The once-promising talks between North and South Korea bogged down today in angry exchanges, with each side accusing the other of trying to scuttle negotiations over the issue of alleged military provocations aimed at the South.
The South's delegates at a meeting in Panmunjom objected strongly to three incidents in which they said armed Northern infiltrators were stopped from entering the South last week.
They said it would be difficult to continue the talks if more incidents occur, but stopped short of threatening to break off the meetings and agreed to meet again on April 18.
The North's delegation was reported to have charged the South with fabricating the incidents as an excuse to scuttle the dialogue, which began in February with the mission of arranging a meeting of the two countries' prime ministers.
No progress was made in the talks. The charges and countercharges produced an impasse and revived many of the old suspicions and hostilities that have kept the countries apart since the Korean war ended in 1953.
Neither side wants to bear the onus of breaking off the preliminary discussions, which until today had been conducted in a friendly atmosphere, with both delegations making minor procedural concessions to keep things going.
But both are now seeking positions from which each can blame the other if the talks are broken off. And each explains the other's deceit as reflecting internal division.
The South has accused the North of trying to infiltrate in two incidents along the Demilitarized Zone and in a "spy boat" sunk off the southeastern coast after a shooting exchange on March 25. The South's explanation is that its communist enemy is trying to cause "social unrest" to add to the strife that followed last year's assassination of president Park Chung Hee.
If the South's versions are accurate, the incidents are baffling and indicate the North has had new thoughts about continuing the dialogue. For a time after the talks started there were no reports of incidents although they have been common in previous years. The talks came about at the North's initiative and were kept alive largely by its concessions, leaving the impression that Pyongyang wanted a period of harmony in which to pursue talks leading to unification.
Outsiders know little about the politics of Pyongyang and there is no way of telling whether the government of Kim II Sung has suddenly had a change of heart. One South Korean authority hinted today of an internal struggle under way in the North with the Communist Party and the military at odds over how far to go in an rapprochement with the South.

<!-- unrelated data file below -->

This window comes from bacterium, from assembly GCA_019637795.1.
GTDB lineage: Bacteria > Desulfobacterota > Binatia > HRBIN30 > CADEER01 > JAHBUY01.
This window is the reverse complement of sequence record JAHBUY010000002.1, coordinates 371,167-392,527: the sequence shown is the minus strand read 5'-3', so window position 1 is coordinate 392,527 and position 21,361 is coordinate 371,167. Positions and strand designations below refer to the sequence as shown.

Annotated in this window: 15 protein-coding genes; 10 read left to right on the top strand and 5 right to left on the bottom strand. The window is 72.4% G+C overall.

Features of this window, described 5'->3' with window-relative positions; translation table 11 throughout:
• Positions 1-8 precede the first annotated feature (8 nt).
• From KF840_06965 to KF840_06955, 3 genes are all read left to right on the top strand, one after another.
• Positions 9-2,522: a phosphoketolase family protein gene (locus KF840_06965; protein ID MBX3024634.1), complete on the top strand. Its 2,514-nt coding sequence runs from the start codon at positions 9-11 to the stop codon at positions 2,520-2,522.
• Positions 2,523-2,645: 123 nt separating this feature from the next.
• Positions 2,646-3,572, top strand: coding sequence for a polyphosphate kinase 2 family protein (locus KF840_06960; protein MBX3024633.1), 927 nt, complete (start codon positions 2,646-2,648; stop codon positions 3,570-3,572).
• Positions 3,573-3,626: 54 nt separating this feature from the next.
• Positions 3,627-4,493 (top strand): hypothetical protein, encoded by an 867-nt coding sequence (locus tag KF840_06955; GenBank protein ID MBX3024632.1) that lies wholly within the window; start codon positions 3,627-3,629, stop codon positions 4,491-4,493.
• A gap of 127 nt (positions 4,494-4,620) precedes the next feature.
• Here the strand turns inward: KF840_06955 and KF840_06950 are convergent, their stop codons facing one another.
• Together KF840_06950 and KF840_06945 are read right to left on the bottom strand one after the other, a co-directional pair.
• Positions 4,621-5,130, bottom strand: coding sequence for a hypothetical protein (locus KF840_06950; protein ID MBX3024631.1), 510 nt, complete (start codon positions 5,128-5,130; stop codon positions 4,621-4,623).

Similarly, the North's representatives claim the South is fabricating the incidents because of its own internal troubles. In Tokoyo, sources who usually reflect the North's viewpoint insisted today the South "invented" the incidents in part as a device to cover up continuing military division and to achieve unity by reviving the old "bogey man" of a communist invasion.
These sources claim to have evidence that skirmished among the South's military factions have continued ever since the Dec. 12 incident in which a group of younger generals ousted the older leadership.
They claim a fire fight between the factions occurred near the demilitarized Zone on March 27, a few hours before the incident in which the South claims northern infiltrators fired on the South's soldiers. The sources asserted that skirmish was witnessed by North Korean border guards.
The North Korean sources also contend the "spy boat" incident was a fabrication because the South has produced neither the boat's wreckage nor any bodies of drowned seamen.
After the "frogmen" incident, in which infiltrators were allegedly stopped after they swam the Han River, the South produced evidence in the form of a wireless radio, a Czechoslovak rifle, and other items. The North has branded this "faked" evidence.
The alleged incidents have become entangled in a surprising way in South Korean politics. Dissident leaders, including opposition party leader Kim Young Sam and former president Yun Po Sun, suggested over the weekend that the talks at Panmunjom be broken off because of the military provocations. While deploring the attempted infiltrations, the South's government has not called for a cessation of talks.
As reported by one of the Southern delegation representatives, Lee Dong Bok, an incident today at Panmunjom shows how close the two sides have come to ending the talks.
Lee told reporters that after the South had protested the infiltrations, one of the North's delegates produced one of several position papers and began reading from it. The text blamed the South for initiating a break-off of the talks and had clearly been prepared on the assumption the South would walk away from the table.
When the South insisted it was not breaking them off, Lee told reporters, the North's delegate promptly pulled out a different position paper and began reading from it.